Count 2: Rittenhouse was found not guilty of first-degree recklessly endangering safety, use of a dangerous weapon. This charge is connected to reporter Richie McGinnis, who was in the line of fire when Rosenbaum was shot.

Count 3: Rittenhouse was found not guilty of first-degree recklessly endangering safety, use of a dangerous weapon. Videos show Rittenhouse being kicked by an unknown man and then shooting at him. That is what this charge is related to.

Count 4: Rittenhouse was found not guilty of first-degree intentional homicide, use of a dangerous weapon. This felony charge is connected to the death of Huber, the second man Rittenhouse shot.

Count 5: Rittenhouse was found not guilty of attempted first-degree intentional homicide, use of a dangerous weapon. This charge is connected to the shooting of Grosskreutz. Grosskreutz is the third man Rittenhouse shot.

The Rittenhouse case has captured national attention because it grapples with issues of policing, race and the right to self-protection.

The two-week trial featured dramatic testimony, as well as extensive footage of the shootings used by both the state and the defense. Rittenhouse took the stand last week, insisting he had fired only to defend himself.

The trial was marked by combative exchanges between Schroeder and Binger. And many of the judge’s rulings have appeared to favor the defense.

Kenosha resident Elizabeth Webb, who is Black and works for an organization called My Sister's House, was outside the courthouse Tuesday. She said "the ignorance and bias" she's seen in the courtroom has been "appalling." Webb said that if her son was in front of the judge trying Rittenhouse, he wouldn't get the same treatment.

"Black and brown boys would have been shot down in the street, and if they made it to court, they would be prosecuted to the fullest extent of the law, nothing would have been eliminated out of court," said Webb. "They're protecting him, they've been protecting him, it's shameful, and it's sickening"

Wisconsin politicians react to verdict

Politicians took to social media to share their frustration or agreement with the verdicts, falling on party lines. Democrats expressed displeasure over the not guilty verdicts but also called on people to remain peaceful and honor the lives lost. Republicans said the trial was fair and the outcome was the right one.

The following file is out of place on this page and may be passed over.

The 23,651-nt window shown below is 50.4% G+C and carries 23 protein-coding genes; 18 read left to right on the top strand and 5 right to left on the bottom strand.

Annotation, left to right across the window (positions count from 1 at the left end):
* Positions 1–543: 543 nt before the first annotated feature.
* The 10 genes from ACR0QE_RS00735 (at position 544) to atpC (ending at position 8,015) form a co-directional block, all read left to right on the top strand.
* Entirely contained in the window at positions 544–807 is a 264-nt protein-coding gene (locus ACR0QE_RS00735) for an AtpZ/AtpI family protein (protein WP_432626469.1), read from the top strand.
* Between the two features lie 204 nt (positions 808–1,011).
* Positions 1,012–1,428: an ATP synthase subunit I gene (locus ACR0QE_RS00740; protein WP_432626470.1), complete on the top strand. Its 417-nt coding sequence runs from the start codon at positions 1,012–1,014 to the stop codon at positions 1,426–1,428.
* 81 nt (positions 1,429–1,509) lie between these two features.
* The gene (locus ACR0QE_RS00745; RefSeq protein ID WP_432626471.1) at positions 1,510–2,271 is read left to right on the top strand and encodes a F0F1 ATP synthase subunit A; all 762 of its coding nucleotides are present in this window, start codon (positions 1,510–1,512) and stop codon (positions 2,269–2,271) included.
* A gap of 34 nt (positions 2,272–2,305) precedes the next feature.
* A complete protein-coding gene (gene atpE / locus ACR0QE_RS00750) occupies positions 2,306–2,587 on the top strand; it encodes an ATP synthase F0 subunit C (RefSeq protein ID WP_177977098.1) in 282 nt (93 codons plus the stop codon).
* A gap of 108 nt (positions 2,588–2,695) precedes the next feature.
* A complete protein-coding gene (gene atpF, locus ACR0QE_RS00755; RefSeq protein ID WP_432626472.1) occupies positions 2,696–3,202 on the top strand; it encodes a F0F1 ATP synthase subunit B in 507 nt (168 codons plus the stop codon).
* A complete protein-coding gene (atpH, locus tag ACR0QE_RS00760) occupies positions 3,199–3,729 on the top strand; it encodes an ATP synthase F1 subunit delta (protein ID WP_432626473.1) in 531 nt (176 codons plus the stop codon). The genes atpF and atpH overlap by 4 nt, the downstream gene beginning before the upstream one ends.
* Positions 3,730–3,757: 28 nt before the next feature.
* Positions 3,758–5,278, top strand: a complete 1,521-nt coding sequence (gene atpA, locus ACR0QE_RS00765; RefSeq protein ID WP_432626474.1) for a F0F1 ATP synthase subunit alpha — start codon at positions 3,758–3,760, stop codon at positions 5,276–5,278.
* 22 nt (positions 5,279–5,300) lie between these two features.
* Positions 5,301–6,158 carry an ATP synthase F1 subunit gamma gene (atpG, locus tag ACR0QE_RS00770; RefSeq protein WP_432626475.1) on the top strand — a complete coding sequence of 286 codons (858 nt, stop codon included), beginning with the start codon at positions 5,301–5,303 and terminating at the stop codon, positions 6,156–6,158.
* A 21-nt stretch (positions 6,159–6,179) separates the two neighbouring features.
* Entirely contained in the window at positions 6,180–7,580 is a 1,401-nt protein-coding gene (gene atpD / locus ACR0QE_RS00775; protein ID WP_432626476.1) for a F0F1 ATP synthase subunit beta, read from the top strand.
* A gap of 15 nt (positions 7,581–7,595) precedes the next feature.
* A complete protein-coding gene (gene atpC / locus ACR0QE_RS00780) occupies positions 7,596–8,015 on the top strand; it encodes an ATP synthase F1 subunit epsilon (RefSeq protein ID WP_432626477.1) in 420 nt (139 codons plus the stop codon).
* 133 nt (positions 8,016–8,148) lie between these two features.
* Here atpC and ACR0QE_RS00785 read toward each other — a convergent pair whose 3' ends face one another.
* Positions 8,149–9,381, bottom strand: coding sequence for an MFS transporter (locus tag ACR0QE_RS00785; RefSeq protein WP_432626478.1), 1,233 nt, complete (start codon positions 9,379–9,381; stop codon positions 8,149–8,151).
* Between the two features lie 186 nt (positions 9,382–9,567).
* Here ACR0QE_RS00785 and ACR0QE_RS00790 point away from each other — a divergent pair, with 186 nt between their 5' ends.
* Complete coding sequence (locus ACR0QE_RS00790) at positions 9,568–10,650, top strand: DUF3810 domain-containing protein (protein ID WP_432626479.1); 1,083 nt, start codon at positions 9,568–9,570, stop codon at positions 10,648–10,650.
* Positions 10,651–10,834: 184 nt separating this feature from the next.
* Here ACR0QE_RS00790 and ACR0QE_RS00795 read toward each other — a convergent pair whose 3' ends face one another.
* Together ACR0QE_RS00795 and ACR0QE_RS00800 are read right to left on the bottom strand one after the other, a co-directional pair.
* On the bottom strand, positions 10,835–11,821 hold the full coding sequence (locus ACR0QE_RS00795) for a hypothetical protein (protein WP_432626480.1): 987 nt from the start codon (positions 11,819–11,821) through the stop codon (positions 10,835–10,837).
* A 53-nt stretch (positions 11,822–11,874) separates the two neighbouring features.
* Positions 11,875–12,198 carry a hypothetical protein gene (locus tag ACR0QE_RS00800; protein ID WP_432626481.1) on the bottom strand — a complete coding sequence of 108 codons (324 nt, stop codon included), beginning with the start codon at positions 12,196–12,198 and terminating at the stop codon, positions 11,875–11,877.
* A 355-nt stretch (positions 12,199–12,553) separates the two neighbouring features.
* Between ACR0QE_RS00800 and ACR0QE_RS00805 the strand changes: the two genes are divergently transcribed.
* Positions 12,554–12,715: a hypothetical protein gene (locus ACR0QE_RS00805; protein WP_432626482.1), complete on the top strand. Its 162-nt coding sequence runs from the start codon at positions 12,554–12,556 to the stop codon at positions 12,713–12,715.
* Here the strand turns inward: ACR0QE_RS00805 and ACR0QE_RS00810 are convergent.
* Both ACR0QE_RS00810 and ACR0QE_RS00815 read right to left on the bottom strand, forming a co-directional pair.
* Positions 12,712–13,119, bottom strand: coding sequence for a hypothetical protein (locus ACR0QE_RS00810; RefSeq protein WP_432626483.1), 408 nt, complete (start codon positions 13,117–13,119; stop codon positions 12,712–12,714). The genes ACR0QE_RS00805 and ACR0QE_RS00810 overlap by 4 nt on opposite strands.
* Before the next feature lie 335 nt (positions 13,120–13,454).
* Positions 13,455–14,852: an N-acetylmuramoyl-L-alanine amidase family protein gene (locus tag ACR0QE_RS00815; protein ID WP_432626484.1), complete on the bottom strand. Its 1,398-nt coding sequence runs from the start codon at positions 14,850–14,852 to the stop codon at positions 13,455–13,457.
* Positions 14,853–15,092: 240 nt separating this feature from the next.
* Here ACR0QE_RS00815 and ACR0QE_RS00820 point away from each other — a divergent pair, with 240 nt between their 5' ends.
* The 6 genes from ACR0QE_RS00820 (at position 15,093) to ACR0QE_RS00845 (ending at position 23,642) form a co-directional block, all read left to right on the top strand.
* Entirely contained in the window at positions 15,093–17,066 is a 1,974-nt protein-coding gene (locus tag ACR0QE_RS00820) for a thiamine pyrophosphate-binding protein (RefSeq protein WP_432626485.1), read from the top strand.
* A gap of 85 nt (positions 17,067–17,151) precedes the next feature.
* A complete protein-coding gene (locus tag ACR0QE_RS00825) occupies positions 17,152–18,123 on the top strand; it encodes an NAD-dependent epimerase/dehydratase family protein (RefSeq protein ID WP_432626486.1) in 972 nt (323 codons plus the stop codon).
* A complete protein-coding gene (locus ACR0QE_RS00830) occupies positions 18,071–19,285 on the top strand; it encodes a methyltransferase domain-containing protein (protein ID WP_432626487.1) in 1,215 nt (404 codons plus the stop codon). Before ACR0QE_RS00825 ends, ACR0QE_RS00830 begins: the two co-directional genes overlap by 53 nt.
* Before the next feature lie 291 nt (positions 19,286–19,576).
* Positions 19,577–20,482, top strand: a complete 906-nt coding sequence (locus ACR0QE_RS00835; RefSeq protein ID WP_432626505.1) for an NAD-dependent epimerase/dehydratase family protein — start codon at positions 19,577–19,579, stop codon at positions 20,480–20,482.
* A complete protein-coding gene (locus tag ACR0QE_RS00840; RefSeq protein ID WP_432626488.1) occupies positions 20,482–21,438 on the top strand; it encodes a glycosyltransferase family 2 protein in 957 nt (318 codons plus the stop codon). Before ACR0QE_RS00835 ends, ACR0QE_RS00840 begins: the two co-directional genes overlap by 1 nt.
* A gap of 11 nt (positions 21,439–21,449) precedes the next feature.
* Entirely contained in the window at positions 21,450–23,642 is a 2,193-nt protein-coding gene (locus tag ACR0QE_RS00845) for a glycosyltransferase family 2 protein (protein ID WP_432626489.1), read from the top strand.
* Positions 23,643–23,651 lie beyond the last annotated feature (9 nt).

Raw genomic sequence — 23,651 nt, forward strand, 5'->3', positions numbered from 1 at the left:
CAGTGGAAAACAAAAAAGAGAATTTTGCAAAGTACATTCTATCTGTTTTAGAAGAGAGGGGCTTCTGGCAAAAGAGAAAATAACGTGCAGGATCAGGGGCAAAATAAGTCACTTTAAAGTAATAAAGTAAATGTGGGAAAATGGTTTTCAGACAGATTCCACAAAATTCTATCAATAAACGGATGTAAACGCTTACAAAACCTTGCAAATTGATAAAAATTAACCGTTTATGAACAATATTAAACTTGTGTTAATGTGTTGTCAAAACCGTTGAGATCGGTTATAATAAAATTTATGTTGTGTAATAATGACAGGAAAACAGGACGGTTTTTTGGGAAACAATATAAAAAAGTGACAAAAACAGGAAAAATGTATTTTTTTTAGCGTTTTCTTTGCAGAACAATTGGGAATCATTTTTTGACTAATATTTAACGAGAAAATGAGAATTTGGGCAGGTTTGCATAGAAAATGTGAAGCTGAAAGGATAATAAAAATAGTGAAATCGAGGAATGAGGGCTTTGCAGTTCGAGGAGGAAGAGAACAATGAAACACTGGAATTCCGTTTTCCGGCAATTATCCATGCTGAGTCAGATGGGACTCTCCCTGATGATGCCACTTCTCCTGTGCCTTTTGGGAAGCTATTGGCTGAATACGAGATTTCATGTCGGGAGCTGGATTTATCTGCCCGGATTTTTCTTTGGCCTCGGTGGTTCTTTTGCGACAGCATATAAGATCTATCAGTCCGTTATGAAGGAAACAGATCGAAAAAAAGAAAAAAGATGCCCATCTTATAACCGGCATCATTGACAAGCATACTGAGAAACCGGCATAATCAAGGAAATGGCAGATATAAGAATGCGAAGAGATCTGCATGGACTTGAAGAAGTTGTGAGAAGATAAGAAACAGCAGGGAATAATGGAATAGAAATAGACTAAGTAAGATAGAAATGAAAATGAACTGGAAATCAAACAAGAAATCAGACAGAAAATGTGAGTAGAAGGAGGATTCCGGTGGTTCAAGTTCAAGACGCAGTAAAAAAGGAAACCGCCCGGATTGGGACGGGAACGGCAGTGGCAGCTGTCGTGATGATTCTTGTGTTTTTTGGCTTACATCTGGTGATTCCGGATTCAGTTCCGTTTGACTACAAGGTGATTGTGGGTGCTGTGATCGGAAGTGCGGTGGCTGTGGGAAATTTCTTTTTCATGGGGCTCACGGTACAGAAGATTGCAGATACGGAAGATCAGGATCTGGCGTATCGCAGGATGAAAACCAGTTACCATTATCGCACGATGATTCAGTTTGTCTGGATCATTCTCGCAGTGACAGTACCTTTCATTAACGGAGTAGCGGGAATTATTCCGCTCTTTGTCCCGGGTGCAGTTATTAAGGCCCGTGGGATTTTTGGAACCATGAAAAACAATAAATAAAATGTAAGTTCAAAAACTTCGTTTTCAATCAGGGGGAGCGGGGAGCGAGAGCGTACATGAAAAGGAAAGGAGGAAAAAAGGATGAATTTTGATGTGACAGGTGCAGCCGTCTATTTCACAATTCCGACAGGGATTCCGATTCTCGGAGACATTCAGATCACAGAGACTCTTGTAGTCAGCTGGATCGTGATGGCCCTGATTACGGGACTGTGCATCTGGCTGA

In a statement, Evers, a Democrat, said the state must continue its commitment to ending violence, continue supporting victims and survivors of violence and continue "rooting out the disparities that are so often inextricably linked to that violence and trauma."

"No verdict will be able to bring back the lives of Anthony Huber and Joseph Rosenbaum, or heal Gaige Grosskreutz’s injuries, just as no verdict can heal the wounds or trauma experienced by Jacob Blake and his family," Evers said. "No ruling today changes our reality in Wisconsin that we have work to do toward equity, accountability, and justice that communities across our state are demanding and deserve."

He pledged to continue fighting gun violence and disparities facing Wisconsinites and echoed the sentiment that Kenosha residents are resilient.

U.S. Senate candidate and Lt. Gov. Mandela Barnes said the ruling was an example of the "difficult road to justice in America."

"Over the last few weeks, many dreaded the outcome we just witnessed," he tweeted. "The presumption of innocence until proven guilty is what we should expect from our judicial system, but that standard is not always applied equally."

U.S. Rep. Gwen Moore, D-Milwaukee, agreed, tweeting the jury’s decision represents a "broken" criminal justice system.

"A system that legitimizes vigilante murder is deeply broken," Moore wrote.

As the verdict was read in the Kyle Rittenhouse homicide trial, the crowd outside the Kenosha County Courthouse began to swell

Meanwhile, Republican U.S. Sen. Ron Johnson, tweeted justice was served.

"I believe justice has been served in the Kyle Rittenhouse trial. I hope everyone can accept the verdict, remain peaceful, and let the community of Kenosha heal and rebuild," Johnson wrote.

Gubernatorial candidate and former Lt. Gov. Rebecca Kleefisch wrote on Twitter that the justice system worked how it should.

"The prosecution in the Kyle Rittenhouse trial was a complete disgrace," she wrote, "praising the mob who burned our streets as 'heroes.'"

President Joe Biden weighed in on the verdict Friday, saying while many Americans may feel angry, that the system worked and the jury has spoken. He urged people to remain peaceful.

Editor's note: WPR's Andrea Anderson, Madeline Fox, Megan Hart, Corrinne Hess, Angela Major and Jenny Peek contributed to this story.

Wisconsin Public Radio, © Copyright 2021, Board of Regents of the University of Wisconsin System and Wisconsin Educational Communications Board.

(Copyright © 2021 APG Media)